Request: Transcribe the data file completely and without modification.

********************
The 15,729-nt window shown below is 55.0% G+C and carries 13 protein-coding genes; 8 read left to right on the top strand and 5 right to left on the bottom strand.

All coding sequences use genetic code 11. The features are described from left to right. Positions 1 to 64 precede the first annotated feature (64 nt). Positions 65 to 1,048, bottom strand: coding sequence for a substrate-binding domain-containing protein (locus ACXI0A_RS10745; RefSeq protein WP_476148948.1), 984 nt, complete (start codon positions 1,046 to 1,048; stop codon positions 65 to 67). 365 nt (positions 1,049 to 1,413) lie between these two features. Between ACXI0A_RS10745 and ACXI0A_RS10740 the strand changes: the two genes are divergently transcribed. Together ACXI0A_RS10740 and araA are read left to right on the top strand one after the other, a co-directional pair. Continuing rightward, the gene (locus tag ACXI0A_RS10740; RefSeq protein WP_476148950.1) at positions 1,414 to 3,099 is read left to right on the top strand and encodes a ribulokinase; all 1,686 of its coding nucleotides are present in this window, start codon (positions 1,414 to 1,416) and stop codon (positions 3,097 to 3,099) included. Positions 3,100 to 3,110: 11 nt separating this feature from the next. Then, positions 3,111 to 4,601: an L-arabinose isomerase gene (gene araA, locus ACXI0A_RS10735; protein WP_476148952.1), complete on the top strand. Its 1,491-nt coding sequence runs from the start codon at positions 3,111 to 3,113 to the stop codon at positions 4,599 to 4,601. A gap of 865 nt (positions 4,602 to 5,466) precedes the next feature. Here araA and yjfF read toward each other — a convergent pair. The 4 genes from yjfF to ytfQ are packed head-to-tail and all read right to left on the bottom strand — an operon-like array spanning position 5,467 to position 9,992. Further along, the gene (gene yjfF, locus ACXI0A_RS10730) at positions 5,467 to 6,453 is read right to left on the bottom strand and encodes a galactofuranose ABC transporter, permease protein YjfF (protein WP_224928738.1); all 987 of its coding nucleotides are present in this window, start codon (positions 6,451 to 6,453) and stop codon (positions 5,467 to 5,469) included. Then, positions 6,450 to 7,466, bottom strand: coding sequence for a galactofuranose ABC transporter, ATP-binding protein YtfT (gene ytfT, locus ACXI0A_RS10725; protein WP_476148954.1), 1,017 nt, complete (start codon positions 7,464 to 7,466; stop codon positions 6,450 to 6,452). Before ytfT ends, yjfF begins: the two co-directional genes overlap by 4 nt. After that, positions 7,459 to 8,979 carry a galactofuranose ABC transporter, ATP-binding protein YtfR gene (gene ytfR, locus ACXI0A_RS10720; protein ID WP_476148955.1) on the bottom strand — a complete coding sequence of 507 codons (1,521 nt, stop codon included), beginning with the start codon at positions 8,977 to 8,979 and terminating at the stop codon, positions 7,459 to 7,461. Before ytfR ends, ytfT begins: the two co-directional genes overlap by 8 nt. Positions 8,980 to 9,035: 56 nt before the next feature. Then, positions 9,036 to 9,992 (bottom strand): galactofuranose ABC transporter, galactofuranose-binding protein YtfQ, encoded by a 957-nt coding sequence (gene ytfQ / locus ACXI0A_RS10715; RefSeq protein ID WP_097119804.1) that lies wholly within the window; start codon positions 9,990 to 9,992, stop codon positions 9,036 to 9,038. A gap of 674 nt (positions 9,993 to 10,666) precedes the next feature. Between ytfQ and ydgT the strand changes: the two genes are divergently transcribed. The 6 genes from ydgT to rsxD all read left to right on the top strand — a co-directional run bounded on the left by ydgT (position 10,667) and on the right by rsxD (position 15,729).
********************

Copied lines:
The 15,729-nt window shown below is 55.0% G+C and carries 13 protein-coding genes; 8 read left to right on the top strand and 5 right to left on the bottom strand.

All coding sequences use genetic code 11. The features are described from left to right. Positions 1 to 64 precede the first annotated feature (64 nt). Positions 65 to 1,048, bottom strand: coding sequence for a substrate-binding domain-containing protein (locus ACXI0A_RS10745; RefSeq protein WP_476148948.1), 984 nt, complete (start codon positions 1,046 to 1,048; stop codon positions 65 to 67). 365 nt (positions 1,049 to 1,413) lie between these two features. Between ACXI0A_RS10745 and ACXI0A_RS10740 the strand changes: the two genes are divergently transcribed. Together ACXI0A_RS10740 and araA are read left to right on the top strand one after the other, a co-directional pair. Continuing rightward, the gene (locus tag ACXI0A_RS10740; RefSeq protein WP_476148950.1) at positions 1,414 to 3,099 is read left to right on the top strand and encodes a ribulokinase; all 1,686 of its coding nucleotides are present in this window, start codon (positions 1,414 to 1,416) and stop codon (positions 3,097 to 3,099) included. Positions 3,100 to 3,110: 11 nt separating this feature from the next. Then, positions 3,111 to 4,601: an L-arabinose isomerase gene (gene araA, locus ACXI0A_RS10735; protein WP_476148952.1), complete on the top strand. Its 1,491-nt coding sequence runs from the start codon at positions 3,111 to 3,113 to the stop codon at positions 4,599 to 4,601. A gap of 865 nt (positions 4,602 to 5,466) precedes the next feature. Here araA and yjfF read toward each other — a convergent pair. The 4 genes from yjfF to ytfQ are packed head-to-tail and all read right to left on the bottom strand — an operon-like array spanning position 5,467 to position 9,992. Further along, the gene (gene yjfF, locus ACXI0A_RS10730) at positions 5,467 to 6,453 is read right to left on the bottom strand and encodes a galactofuranose ABC transporter, permease protein YjfF (protein WP_224928738.1); all 987 of its coding nucleotides are present in this window, start codon (positions 6,451 to 6,453) and stop codon (positions 5,467 to 5,469) included. Then, positions 6,450 to 7,466, bottom strand: coding sequence for a galactofuranose ABC transporter, ATP-binding protein YtfT (gene ytfT, locus ACXI0A_RS10725; protein WP_476148954.1), 1,017 nt, complete (start codon positions 7,464 to 7,466; stop codon positions 6,450 to 6,452). Before ytfT ends, yjfF begins: the two co-directional genes overlap by 4 nt. After that, positions 7,459 to 8,979 carry a galactofuranose ABC transporter, ATP-binding protein YtfR gene (gene ytfR, locus ACXI0A_RS10720; protein ID WP_476148955.1) on the bottom strand — a complete coding sequence of 507 codons (1,521 nt, stop codon included), beginning with the start codon at positions 8,977 to 8,979 and terminating at the stop codon, positions 7,459 to 7,461. Before ytfR ends, ytfT begins: the two co-directional genes overlap by 8 nt. Positions 8,980 to 9,035: 56 nt before the next feature. Then, positions 9,036 to 9,992 (bottom strand): galactofuranose ABC transporter, galactofuranose-binding protein YtfQ, encoded by a 957-nt coding sequence (gene ytfQ / locus ACXI0A_RS10715; RefSeq protein ID WP_097119804.1) that lies wholly within the window; start codon positions 9,990 to 9,992, stop codon positions 9,036 to 9,038. A gap of 674 nt (positions 9,993 to 10,666) precedes the next feature. Between ytfQ and ydgT the strand changes: the two genes are divergently transcribed. The 6 genes from ydgT to rsxD all read left to right on the top strand — a co-directional run bounded on the left by ydgT (position 10,667) and on the right by rsxD (position 15,729).